40
Gear Talk / Re: Fork material on Cannondale Touring Bikes
« on: February 17, 2019, 10:43:03 am »
Magnet will tell you if fork is steel.

41
Classifieds / FOR SALE: Ortlieb Panniers Price Reductions
« on: October 09, 2018, 03:42:27 pm »
Back Roller Classic. Pair. Rear. 40L capacity. Blue with design (maybe the only pair like this you'll ever see). Bought last year; used one weekend trip and shopping. These sell for $180 plain; $220 with a design. $109.99.

Sport Packer Plus. Pair. Designed for use front or rear. 30L capacity. Black and graphite. Used for one 30 mile trip. Look brand new. These sell for $210. $139.99.

What you see is what you get. Both pairs use Ql2 mounting system; this is the late version with half instead of full mounting circles on the back. Both sets are waterproof. Both have double pockets inside; full and small zip. All the bags have 3M reflectors front and rear.

Not be a bad idea; to use both; have advantages of each. Buy both and I'll throw in a free messenger bag. All prices plus shipping. Will include on request for each set a pair of robust plastic bags I've found useful when touring; isolate wet bathing suit, dirty clothes for example.

42
Routes / Re: Poughkeepsie to NYC
« on: July 26, 2018, 12:29:19 pm »
I don't recommend routes 9 on either side of the Hudson R. Traffic is lighter on the west side of Hudson. For a route 9 on the east side, I recommend 9G. This was discussed in an earlier thread.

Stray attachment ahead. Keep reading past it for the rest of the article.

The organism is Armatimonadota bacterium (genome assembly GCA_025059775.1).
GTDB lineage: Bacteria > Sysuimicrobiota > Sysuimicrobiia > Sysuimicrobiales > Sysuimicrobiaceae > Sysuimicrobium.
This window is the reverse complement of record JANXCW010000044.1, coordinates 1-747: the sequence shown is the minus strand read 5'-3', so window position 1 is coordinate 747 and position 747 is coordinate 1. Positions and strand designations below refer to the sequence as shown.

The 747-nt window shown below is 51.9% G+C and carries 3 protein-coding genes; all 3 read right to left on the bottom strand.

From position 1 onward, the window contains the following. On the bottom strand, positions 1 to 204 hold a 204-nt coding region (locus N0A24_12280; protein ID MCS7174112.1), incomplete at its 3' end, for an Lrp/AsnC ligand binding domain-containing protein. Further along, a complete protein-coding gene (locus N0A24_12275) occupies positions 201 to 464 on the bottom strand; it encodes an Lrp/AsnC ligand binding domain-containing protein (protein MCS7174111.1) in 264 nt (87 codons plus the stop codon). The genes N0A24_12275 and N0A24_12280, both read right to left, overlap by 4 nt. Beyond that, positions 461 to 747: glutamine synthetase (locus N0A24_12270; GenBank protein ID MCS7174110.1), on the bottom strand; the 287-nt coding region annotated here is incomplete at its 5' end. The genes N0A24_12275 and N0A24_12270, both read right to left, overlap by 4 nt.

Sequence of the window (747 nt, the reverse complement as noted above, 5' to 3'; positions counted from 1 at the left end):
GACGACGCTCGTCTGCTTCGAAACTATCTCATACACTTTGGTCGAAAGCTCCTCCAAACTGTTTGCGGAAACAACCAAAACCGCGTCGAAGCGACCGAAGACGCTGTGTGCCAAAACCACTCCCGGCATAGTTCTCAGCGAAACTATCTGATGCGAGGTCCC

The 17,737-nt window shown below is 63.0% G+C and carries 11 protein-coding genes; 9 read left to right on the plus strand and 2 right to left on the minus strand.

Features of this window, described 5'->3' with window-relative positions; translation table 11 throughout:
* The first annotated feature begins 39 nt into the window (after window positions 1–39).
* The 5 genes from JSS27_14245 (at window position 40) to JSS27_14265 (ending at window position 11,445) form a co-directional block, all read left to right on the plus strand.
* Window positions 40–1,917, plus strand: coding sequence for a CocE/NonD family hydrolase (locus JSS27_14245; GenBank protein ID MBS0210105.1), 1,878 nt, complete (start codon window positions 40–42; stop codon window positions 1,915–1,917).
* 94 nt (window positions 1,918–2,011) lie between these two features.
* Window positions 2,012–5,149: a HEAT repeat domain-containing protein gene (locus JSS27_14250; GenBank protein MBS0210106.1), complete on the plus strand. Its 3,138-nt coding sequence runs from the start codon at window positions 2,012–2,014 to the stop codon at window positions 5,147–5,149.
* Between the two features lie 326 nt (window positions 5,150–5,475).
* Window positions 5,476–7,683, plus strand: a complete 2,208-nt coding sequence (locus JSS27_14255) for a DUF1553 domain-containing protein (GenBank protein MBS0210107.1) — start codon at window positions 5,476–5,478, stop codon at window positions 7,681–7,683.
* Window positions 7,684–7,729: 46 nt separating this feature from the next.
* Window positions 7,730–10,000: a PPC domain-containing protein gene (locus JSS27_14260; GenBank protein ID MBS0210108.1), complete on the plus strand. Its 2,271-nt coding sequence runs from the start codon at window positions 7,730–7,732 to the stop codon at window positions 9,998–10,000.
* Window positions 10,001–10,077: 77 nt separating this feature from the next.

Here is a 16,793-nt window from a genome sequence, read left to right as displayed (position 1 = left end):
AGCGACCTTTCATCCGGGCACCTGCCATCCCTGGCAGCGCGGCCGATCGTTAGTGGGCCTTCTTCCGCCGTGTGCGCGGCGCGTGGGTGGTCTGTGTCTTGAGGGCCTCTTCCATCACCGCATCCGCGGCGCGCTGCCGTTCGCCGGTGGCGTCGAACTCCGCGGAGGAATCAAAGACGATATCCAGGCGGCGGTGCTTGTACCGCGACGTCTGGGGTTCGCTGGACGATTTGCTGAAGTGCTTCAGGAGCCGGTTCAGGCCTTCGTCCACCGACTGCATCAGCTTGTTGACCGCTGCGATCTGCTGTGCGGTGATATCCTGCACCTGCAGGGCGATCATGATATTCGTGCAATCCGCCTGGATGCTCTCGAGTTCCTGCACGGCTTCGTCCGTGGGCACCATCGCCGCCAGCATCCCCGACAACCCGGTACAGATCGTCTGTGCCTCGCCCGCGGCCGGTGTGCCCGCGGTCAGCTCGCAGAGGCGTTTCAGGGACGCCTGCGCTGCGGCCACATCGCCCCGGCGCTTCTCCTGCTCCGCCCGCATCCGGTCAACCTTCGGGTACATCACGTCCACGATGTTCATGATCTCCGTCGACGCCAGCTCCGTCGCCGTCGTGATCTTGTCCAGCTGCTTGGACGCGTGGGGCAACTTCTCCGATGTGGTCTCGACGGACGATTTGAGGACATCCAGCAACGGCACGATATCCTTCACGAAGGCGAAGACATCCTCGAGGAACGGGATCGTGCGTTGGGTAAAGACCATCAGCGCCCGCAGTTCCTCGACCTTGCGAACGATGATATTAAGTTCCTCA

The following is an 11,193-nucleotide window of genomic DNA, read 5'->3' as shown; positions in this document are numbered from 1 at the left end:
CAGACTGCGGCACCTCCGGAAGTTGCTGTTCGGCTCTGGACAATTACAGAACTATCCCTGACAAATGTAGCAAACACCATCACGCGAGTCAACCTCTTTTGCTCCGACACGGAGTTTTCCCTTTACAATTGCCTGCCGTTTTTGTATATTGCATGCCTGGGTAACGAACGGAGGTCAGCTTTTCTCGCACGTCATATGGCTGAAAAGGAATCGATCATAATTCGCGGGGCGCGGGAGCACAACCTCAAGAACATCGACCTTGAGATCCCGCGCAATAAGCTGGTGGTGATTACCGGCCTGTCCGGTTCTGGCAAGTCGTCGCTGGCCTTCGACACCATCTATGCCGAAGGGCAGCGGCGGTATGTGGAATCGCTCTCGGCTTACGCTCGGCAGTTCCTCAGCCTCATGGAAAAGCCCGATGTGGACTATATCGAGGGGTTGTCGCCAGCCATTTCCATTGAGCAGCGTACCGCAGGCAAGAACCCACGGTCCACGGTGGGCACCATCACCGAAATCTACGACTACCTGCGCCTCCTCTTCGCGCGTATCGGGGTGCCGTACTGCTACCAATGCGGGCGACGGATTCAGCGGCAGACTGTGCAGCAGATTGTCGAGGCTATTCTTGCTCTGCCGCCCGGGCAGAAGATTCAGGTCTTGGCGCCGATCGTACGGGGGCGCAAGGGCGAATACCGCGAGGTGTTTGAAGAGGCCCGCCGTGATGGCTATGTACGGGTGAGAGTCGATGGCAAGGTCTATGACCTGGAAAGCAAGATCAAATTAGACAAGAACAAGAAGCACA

43
Gear Talk / Re: Gear weight
« on: May 11, 2018, 10:40:52 am »
I'm heading out on the TransAm May 26th. I just returned from my shakedown ride. Gear (incl water) weighed 63.6 lbs.  Bike + gear (incl water) weighed 97.6lbs
It always puzzles me when folks include water in the gear weight.

It bothers me that water is not included, also food, fuel, etc. For me, weight carried is everything included ready to roll. I start with the same number of bottles, filled, for trips lasting weeks, months.

44
Classifieds / FOR SALE: Maps, Atantic Coast Route, Section 1, 2, 3
« on: May 02, 2018, 12:16:54 pm »
Very good condition. One map has some sticky notes. Remove or benefit from the wisdom. $30 postpaid. Only sold as a set of three.

45
Routes / Re: ACR section 2 Hyde Park NY
« on: April 10, 2018, 11:54:18 am »
Rt 9G better for cyclists. Rt 9 is used to access Roosevelt Museum. If don't need to be on east side of Hudson R., less traffic on the west side (avoid Rt 9W).